"force into service," especially military or naval service, 1570s, alteration (by association with press (v.1)) of prest (mid-14c.) "engage by loan, pay in advance," especially in reference to money paid to a soldier or sailor on enlisting, from Latin praestare "to stand out, stand before; fulfill, perform, provide," from prae- "before" (see pre-) + stare "to stand," from PIE root *sta- "to stand, make or be firm." The verb is related to praesto (adv.) "ready, available." Related: Pressed; pressing.
"stubborn in adhering to one's own course, unyielding," late 14c., from Latin obstinatus "resolute, resolved, determined, inflexible, stubborn," past participle of obstinare "persist, stand stubbornly, set one's mind on," from ob "by" (see ob-) + stinare (related to stare "stand"), from PIE *ste-no-, from root *sta- "to stand, make or be firm." Related: Obstinately.
Iroquois people of upper N.Y. state (they later moved in part to Wisconsin), 1660s, named for their principal settlement, the name of which is from Oneida onenyote', literally "erected stone," containing -neny- "stone" and -ot- "to stand."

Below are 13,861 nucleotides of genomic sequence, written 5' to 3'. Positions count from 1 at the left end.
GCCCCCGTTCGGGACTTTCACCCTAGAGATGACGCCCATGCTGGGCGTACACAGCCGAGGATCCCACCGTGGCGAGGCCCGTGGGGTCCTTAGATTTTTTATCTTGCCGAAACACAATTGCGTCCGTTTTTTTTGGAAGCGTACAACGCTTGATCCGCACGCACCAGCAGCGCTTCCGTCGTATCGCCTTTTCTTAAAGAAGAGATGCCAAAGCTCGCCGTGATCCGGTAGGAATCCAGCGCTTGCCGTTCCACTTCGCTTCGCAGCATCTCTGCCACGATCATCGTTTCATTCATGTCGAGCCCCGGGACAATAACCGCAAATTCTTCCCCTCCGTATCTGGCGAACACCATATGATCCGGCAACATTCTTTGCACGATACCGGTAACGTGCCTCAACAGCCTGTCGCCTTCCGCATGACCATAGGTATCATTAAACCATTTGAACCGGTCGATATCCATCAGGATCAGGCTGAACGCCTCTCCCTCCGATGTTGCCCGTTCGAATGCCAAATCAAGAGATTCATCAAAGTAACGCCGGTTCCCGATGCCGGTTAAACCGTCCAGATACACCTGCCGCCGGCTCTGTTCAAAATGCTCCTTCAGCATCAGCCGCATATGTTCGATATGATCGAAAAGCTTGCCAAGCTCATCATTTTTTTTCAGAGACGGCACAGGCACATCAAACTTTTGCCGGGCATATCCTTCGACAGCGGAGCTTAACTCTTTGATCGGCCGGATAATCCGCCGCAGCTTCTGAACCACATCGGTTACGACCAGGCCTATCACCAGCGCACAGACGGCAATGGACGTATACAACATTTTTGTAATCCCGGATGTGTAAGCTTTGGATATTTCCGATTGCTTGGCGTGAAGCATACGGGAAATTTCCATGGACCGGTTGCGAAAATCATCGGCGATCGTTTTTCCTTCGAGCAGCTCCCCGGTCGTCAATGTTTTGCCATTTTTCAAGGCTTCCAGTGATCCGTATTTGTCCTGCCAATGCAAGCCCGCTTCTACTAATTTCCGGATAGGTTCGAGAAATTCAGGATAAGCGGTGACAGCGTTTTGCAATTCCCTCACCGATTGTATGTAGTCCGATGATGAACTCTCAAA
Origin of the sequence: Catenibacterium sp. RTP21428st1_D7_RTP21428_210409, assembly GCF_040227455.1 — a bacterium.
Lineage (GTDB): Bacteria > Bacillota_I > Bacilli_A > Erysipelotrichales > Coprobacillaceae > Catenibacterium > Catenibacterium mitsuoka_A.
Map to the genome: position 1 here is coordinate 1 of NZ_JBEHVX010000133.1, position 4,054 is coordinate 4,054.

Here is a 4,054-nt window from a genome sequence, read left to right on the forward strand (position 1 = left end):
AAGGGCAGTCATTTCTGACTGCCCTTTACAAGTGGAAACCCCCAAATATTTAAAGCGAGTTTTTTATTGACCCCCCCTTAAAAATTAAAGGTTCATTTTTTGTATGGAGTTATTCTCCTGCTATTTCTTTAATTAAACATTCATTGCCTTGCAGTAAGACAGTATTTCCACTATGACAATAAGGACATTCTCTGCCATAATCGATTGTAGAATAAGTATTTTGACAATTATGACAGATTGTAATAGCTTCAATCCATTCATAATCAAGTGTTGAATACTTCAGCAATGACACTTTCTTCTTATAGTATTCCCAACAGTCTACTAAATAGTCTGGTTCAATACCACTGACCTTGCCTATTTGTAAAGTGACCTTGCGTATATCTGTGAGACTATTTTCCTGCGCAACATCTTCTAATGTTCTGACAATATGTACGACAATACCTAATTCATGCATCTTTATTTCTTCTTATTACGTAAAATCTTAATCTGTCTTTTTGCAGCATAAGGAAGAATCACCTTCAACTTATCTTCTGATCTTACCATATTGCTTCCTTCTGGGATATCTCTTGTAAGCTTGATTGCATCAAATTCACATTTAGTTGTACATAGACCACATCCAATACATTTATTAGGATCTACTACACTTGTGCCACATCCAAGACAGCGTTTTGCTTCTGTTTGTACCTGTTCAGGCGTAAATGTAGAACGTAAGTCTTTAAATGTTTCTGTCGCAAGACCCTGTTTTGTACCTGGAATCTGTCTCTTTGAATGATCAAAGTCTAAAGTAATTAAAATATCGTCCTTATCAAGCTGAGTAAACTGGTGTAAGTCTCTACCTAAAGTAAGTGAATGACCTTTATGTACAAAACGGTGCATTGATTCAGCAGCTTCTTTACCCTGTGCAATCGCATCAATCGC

"change of substance, conversion of one substance into another," 1570s, originally in rhetoric, from Late Latin metastasis "transition," from Greek metastasis "a removing, removal; migration; a changing; change, revolution," from methistanai "to remove, change," from meta, here indicating "change" (see meta-) + histanai "to place, cause to stand," from PIE root *sta- "to stand, make or be firm." A rhetorical term in Late Latin for "a sudden transition in subjects," medical use for "shift of disease from one part of the body to another" dates from 1660s in English. Related: Metastatic.
before vowels electr-, word-forming element meaning "electrical, electricity," Latinized form of Greek ēlektro-, combining form of ēlektron "amber" (see electric). As a stand-alone, formerly often short for electrotype, electroplate.
1690s, "to set in opposition with a view to show the differences; to stand in opposition or contrast; to set off (each other) by contrast," from French contraster (Old French contrester), modified by or from Italian contrastare "stand out against, strive, contend," from Vulgar Latin *contrastare "to stand opposed to, withstand," from Latin contra "against" (see contra) + stare "to stand," from PIE root *sta- "to stand, make or be firm."
Middle English had contrest "to fight against, to withstand," which became extinct. The modern word is a 17c. re-introduction as a term in fine arts, on the notion of "to exhibit differences or heighten effect by opposition of position, form, color, etc." Related: Contrasted; contrasting; contrastive.